Da'Vine Joy Randolph repeated her Golden Globes win for best supporting actress for her portrayal of cafeteria administrator Mary Lamb  in "The Holdovers." The other nominees were Emily Blunt ("Oppenheimer"), Danielle Brooks ("The Color Purple"), America Ferrera ("Barbie"), Jodie Foster ("Nyad"), and Julianne Moore ("May December").

The other nominees for best acting ensemble in a film were "Barbie," "Air," "The Color Purple," "The Holdovers" and "Killers of the Flower Moon."

Gerwig was also nominated for best director, along with Bradley Cooper ("Maestro"), Yorgos Lanthimos ("Poor Things"), Alexander Payne ("The Holdovers") and Martin Scorsese ("Killers of the Flower Moon").

"Succession," Max's tale of a family's internal battles to succeed an aging media mogul, repeated its victory at the Golden Globe Awards, winning over a field that also consisted of Apple TV+'s "The Morning Show," Netflix's "The Crown" and "The Diplomat"; Max's "The Last of Us" and "Winning Time: The Rise of the Lakers Dynasty"; Disney+'s "Loki"; and Paramount+'s "Star Trek: Strange New Worlds."

Kieran Culkin and ""Succession" castmate Sarah Snook repeated their Golden Globe Awards victories for best drama series actor and actress.

Culkin won over castmate Jeremy Strong, Tom Hiddleston ("Loki"), Timothy Olyphant ("Justified: City Primeval"), Pedro Pascal ("The Last of Us") and Ramón Rodríguez ("Will Trent").

"The Morning Show" stars Jennifer Aniston and Reese Witherspoon were among the other best drama series actress nominees, along with Aunjanue Ellis ("Justified: City Primeval"), Bella Ramsey ("The Last of Us") and Keri Russell ("The Diplomat").

FX's "The Bear" -- the story of a high-end chef who returns to his native Chicago to run the family sandwich shop -- won for best comedy series over ABC's "Abbott Elementary; HBO's "Barry"; FX's "Reservation Dogs" and "What We Do in the Shadows"; Prime Video's "The Marvelous Mrs. Maisel"; Peacock's "Poker Face" and Apple TV+'s "Shrinking."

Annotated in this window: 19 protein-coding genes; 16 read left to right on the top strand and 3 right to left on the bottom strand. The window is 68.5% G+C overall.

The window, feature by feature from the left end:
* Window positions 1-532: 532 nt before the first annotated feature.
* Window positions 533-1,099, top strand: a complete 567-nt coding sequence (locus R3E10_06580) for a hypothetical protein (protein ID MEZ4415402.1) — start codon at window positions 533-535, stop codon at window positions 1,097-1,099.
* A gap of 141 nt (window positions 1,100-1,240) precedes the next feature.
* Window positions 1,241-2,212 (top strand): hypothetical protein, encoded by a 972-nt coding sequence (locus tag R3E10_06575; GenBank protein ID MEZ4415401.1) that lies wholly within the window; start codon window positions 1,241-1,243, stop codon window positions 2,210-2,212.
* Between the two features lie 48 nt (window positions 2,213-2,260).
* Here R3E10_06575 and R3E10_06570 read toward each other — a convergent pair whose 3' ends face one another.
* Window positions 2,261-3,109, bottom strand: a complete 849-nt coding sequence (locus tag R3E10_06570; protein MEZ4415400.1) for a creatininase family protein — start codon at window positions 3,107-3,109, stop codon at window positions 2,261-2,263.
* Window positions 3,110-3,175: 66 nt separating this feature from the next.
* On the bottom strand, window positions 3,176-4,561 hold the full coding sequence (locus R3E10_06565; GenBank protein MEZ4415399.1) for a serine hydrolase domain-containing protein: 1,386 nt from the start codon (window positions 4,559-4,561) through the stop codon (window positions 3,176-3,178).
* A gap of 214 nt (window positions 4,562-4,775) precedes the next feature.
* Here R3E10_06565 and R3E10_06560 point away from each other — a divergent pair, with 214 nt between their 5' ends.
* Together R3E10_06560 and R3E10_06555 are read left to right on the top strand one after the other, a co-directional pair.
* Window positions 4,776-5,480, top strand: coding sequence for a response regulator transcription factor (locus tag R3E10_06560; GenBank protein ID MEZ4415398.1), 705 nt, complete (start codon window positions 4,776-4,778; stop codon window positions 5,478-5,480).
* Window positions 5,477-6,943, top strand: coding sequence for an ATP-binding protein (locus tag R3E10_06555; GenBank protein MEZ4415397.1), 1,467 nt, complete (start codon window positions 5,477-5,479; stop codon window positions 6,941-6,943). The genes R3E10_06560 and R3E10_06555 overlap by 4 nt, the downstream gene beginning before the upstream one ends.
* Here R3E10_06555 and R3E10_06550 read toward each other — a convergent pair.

"The Bear" also won in the category at the Golden Globe Awards.  Its stars Jeremy Allen White and Ayo Edebiri repeated their Golden Globe Awards victories best actor and best actress in a comedy series awards at the Critics Choice Awards.

The other Critics Choice Awards nominees for best actor in a comedy series were Bill Hader ("Barry"), Steve Martin ("Only Murders in the Building"), Kayvan Novak ("What We Do in the Shadows"), Drew Tarver (for "The Other Two") and D'Pharaoh Woon-A-Tai ("Reservation Dogs").

Edebiri won for best actress in a comedy series over Rachel Brosnahan ("The Marvelous Mrs. Maisel"), Quinta Brunson ("Abbott Elementary"), Bridge Everett ("Somebody Somewhere"), Devery Jacobs ("Reservation Dogs") and Natasha Lyonne for "Poker Face."

During the ceremony, Ferrera was presented with the eighth annual SeeHer Award, which honors a woman "who advocates for gender equality, portrays characters with authenticity, defies stereotypes and pushes boundaries."

The award is presented by the Critics Choice Association in conjunction with the SeeHer movement for accurate portrayals of women and girls in media.

Robbie presented the award to Ferrera.

Harrison Ford received a Career Achievement Award for a career best known for his work in the "Star Wars" and "Indiana Jones" franchises. He receive the award from James Mangold, who directed Jones in last year's "Indiana Jones and the Dial of Destiny."

The Critics Choice Awards ceremony was hosted by Chelsea Handler.

The Critics Choice Association is the largest critics organization in the United States and Canada, representing more than 600 media critics and entertainment journalists.